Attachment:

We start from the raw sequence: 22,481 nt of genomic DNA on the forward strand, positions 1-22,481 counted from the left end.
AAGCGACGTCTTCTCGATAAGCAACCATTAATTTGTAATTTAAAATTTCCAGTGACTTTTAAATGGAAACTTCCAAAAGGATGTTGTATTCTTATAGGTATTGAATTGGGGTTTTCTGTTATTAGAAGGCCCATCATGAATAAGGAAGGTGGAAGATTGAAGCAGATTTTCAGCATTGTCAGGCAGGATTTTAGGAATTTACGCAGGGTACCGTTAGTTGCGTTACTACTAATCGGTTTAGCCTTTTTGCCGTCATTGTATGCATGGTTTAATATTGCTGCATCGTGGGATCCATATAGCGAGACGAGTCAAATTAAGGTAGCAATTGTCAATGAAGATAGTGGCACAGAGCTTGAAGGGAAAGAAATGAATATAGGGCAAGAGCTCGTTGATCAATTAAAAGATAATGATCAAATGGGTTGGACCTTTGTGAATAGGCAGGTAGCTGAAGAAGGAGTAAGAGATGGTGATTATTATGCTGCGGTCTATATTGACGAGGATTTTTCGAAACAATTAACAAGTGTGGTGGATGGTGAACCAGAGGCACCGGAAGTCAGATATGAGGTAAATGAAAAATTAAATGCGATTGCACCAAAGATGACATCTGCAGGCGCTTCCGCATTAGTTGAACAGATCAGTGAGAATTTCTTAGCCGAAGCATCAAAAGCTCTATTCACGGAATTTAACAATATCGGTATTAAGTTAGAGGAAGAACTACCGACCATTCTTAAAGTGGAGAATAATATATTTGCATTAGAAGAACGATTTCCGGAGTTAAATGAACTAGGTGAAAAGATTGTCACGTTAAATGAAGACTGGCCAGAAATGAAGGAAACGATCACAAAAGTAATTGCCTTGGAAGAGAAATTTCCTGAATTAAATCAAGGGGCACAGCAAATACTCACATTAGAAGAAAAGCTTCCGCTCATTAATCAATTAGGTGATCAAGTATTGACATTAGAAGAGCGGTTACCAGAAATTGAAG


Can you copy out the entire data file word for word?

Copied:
We start from the raw sequence: 22,481 nt of genomic DNA on the forward strand, positions 1-22,481 counted from the left end.
AAGCGACGTCTTCTCGATAAGCAACCATTAATTTGTAATTTAAAATTTCCAGTGACTTTTAAATGGAAACTTCCAAAAGGATGTTGTATTCTTATAGGTATTGAATTGGGGTTTTCTGTTATTAGAAGGCCCATCATGAATAAGGAAGGTGGAAGATTGAAGCAGATTTTCAGCATTGTCAGGCAGGATTTTAGGAATTTACGCAGGGTACCGTTAGTTGCGTTACTACTAATCGGTTTAGCCTTTTTGCCGTCATTGTATGCATGGTTTAATATTGCTGCATCGTGGGATCCATATAGCGAGACGAGTCAAATTAAGGTAGCAATTGTCAATGAAGATAGTGGCACAGAGCTTGAAGGGAAAGAAATGAATATAGGGCAAGAGCTCGTTGATCAATTAAAAGATAATGATCAAATGGGTTGGACCTTTGTGAATAGGCAGGTAGCTGAAGAAGGAGTAAGAGATGGTGATTATTATGCTGCGGTCTATATTGACGAGGATTTTTCGAAACAATTAACAAGTGTGGTGGATGGTGAACCAGAGGCACCGGAAGTCAGATATGAGGTAAATGAAAAATTAAATGCGATTGCACCAAAGATGACATCTGCAGGCGCTTCCGCATTAGTTGAACAGATCAGTGAGAATTTCTTAGCCGAAGCATCAAAAGCTCTATTCACGGAATTTAACAATATCGGTATTAAGTTAGAGGAAGAACTACCGACCATTCTTAAAGTGGAGAATAATATATTTGCATTAGAAGAACGATTTCCGGAGTTAAATGAACTAGGTGAAAAGATTGTCACGTTAAATGAAGACTGGCCAGAAATGAAGGAAACGATCACAAAAGTAATTGCCTTGGAAGAGAAATTTCCTGAATTAAATCAAGGGGCACAGCAAATACTCACATTAGAAGAAAAGCTTCCGCTCATTAATCAATTAGGTGATCAAGTATTGACATTAGAAGAGCGGTTACCAGAAATTGAAG